Would you give up your career in order to become someone else’s shadow? What about your own life? Well, Leon Vitali did. He surrendered his job as an actor in British TV in favour of working as an assistant for the legendary American filmmaker Stanley Kubrick (who moved to the UK at the age of 19). In a way, he also gave up his own family life. He did marry and have children, but these seemed to be secondary in his life. Filmworker reveals that Vitali worked 16-hour-shifts nearly every single day for much of the time comprised between 1975, when he first met the director, until 1999, when the filmmaker passed away.
Vitali was described not only as Kubrick’s shadow; someone also called him Igor (in a reference to Doctor Frankenstein’s assistant). It wasn’t easy dealing with the seemingly avuncular man, who in reality had an explosive temperament, Kubrick often screamed, bullied and humiliated his workers, delivering expletive-laden rants of all sorts. Vitali (pictured below at present, looking a lot like Ozzy Osbourne) reveals that the closest you could Stanley Kubrick nowadays was Gordon Ramsey (that’s F**KING insane!!!).
A filmworker is not a filmmaker, but it’s not that bad at all, either. Vitali wasn’t a mere grovelling pawn without a say. He was an enabler; and he deserves a lot of respect for that. It’s widely recognised that Kubrick wouldn’t function without his assistant. Vitali was in charge of virtually everything: from direction assistance to casting, coaching of the actors, post-production and even marketing and publicity (he allegedly vetted every single international poster and trailer of his films). His stamina, loyalty and efficiency were undeniable, and we must credit him for warranting the excellence of Stanley Kubrick.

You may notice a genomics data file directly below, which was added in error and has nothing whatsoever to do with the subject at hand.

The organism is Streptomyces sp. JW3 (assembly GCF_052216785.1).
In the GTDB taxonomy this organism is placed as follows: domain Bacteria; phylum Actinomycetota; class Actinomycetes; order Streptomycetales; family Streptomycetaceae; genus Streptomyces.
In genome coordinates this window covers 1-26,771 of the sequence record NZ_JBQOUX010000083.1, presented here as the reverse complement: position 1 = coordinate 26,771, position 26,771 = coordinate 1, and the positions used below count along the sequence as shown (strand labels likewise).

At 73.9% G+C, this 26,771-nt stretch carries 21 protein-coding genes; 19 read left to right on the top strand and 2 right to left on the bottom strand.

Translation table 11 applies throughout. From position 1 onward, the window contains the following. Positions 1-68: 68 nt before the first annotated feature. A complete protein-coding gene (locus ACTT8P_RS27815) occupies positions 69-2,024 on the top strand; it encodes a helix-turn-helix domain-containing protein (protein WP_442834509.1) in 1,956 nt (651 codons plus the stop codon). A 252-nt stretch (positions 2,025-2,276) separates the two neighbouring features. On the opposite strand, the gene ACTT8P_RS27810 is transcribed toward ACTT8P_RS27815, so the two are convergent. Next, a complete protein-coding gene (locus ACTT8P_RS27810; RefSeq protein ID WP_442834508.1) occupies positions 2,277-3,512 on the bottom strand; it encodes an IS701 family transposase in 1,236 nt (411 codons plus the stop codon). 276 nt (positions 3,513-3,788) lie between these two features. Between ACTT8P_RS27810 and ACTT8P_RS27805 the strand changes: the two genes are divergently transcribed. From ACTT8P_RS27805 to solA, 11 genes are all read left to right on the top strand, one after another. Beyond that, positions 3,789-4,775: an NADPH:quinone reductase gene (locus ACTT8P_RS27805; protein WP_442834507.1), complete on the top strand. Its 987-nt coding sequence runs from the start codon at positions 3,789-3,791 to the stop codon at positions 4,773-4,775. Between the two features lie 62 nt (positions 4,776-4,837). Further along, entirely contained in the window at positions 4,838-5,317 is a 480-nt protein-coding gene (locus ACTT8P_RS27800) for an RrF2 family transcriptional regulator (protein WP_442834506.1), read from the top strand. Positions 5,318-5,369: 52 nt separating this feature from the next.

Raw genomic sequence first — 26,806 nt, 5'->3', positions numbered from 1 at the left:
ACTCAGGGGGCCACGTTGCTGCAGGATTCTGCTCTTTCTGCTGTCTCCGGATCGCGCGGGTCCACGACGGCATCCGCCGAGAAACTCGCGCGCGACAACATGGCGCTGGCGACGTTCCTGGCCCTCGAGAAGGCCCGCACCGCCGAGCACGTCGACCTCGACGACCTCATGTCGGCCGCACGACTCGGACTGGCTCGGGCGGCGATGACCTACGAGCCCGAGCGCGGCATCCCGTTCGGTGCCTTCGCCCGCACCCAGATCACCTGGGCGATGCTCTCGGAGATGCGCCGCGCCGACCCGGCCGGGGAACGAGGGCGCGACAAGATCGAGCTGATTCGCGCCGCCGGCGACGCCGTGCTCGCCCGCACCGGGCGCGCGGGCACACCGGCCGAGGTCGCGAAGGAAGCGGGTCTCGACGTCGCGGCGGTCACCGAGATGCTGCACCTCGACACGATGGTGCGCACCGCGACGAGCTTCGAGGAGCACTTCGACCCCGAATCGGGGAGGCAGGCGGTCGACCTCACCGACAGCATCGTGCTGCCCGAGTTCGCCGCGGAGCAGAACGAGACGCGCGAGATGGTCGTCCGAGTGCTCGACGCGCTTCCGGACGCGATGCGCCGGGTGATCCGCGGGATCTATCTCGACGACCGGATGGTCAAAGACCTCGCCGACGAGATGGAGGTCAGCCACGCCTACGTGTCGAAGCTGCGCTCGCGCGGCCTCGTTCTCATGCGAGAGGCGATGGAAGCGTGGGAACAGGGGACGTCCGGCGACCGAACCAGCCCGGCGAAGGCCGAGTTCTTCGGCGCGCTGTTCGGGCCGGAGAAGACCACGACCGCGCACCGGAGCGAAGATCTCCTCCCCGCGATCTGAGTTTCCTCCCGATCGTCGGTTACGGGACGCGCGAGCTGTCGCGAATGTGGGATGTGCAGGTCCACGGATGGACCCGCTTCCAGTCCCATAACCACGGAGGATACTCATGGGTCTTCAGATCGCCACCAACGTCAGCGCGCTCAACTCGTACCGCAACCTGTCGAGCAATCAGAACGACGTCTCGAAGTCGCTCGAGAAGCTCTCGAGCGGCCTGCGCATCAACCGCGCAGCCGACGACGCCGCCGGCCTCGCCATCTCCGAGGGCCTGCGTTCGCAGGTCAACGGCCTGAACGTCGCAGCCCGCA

Vitali’s job did not end after Kubrick’s untimely death at the age of just 70. Quite the opposite. At that stage, the shadow had to step forward and replace his master. He had to finish Eyes Wide Shut to his best knowledge of Kubrick would have wanted the film to look like. He was also in charge of the restoration of his entire collection. If you are a fan of Kubrick, this doc will feel like a candy shop to you: there are loads of film extracts, plenty of behind-the-scenes and interviews with Vitali and his family. If you are not a fan, however, you might want to give it a miss, or at least familiarise yourself with Kubrick’s work first.
Filmworker showed the 70th Cannes International Film Festival in May 2017, when this piece was originally written. It’s showing at the BFI London Film Festival in October.